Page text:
Innovation in the Irish public sector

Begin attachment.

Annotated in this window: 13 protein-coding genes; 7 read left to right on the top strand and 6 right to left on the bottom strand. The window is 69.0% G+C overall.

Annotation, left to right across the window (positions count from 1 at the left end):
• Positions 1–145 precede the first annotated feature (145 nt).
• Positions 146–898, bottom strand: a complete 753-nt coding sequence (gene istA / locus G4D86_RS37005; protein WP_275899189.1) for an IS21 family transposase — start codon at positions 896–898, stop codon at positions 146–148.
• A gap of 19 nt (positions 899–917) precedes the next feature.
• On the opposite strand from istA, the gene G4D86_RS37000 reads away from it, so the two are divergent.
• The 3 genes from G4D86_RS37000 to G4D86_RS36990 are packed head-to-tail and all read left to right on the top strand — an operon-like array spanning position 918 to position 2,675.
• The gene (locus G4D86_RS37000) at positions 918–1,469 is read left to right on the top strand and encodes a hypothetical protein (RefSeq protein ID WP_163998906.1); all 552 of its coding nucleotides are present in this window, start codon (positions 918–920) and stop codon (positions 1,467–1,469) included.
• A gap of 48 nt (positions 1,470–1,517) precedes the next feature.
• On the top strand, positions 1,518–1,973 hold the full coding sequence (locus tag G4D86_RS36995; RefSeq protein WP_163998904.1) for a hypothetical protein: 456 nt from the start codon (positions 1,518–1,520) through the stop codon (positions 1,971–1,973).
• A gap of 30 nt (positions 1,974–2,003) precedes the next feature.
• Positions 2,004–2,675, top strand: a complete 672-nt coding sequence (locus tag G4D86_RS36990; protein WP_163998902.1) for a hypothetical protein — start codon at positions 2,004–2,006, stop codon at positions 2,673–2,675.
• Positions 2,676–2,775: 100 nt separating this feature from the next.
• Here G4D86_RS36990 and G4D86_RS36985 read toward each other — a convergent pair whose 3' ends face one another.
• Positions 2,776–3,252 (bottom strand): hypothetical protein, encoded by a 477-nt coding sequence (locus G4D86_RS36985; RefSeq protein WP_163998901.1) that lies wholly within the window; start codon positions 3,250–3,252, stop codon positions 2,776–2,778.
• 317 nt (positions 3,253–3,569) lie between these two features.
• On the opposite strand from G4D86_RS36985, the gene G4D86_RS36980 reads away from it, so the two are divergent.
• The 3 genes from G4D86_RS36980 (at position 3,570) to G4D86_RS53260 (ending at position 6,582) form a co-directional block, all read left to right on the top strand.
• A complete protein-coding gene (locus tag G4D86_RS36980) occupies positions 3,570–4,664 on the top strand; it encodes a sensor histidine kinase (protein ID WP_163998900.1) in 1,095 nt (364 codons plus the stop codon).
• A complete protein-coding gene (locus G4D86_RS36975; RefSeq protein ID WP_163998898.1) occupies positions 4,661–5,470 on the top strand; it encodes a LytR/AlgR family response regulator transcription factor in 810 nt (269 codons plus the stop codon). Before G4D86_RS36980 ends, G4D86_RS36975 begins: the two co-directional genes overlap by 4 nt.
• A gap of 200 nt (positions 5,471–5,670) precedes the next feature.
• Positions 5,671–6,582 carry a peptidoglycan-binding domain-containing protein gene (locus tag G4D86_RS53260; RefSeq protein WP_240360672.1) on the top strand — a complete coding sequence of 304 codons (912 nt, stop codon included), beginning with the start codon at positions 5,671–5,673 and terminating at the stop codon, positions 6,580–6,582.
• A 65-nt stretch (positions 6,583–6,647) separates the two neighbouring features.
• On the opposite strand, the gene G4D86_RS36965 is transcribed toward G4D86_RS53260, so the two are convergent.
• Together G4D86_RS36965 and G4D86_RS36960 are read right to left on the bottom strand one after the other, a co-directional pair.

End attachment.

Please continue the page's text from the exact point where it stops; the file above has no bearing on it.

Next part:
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The following document provides an investigation into innovation in the Irish Public Sector (IPS). To facilitate this, a number of areas had to be studied first in order to understand the origins of innovation. These included research into entrepreneurship and also corporate entrepreneurship. These were investigated through the literature review. The IPS employs 360,000 across twenty different Offices and Departments. These Offices and Departments include: The Departments of Arts, Heritage and the Gaeltacht Department of Education and Skills Department of Enterprise, Jobs and Innovation Department of Justice and Equality Department of Social Protection to name but a few. (Please see Appendix A for a full overview) This study investigates the role of innovation in the IPS. It researches innovative initiatives that currently exist in the public sector and the effect and implications of these initiatives on public sector staff. The study also highlights the elements that are necessary for innovation to be successful in a public sector organisation and also the challenges that public sector organisations face when implementing an innovation or innovative initiative. The study also highlights previous potential innovative projects that have failed in the IPS in the past. i.e. PPARS. The research also includes management’s and staff’s perceptions of public sector organisations that they believe champions innovation. The key findings of this study arose from interviews with management of public sector organisations and also from a survey completed by employees of the public sector organisations where interviews were conducted. A comparison of both the interview and survey was also carried out. The data uncovered showed that although innovation is important to the public sector leaders and management it fails to be supported by the public sector leaders and management. The findings also reveal that ii there are not enough efforts being made to reduce the challenges and barriers that prevent innovation practices becoming the norm in the IPS. There is limited research on the topic of innovation in the IPS and this thesis will be a valuable source of information on the topic. There are numerous changes that must be made for the progression of the IPS including the reduction of bureaucracy and organisations structure. There also has to be improved leadership from senior politicians and management. The amount of political influences into public sector organisations by politicians has to be monitored and restricted. The major findings from the research evolved from questions based on rewards and support. A new structure of both has to be established if the public sector is to fully commit to bringing innovation into public sector organisations.
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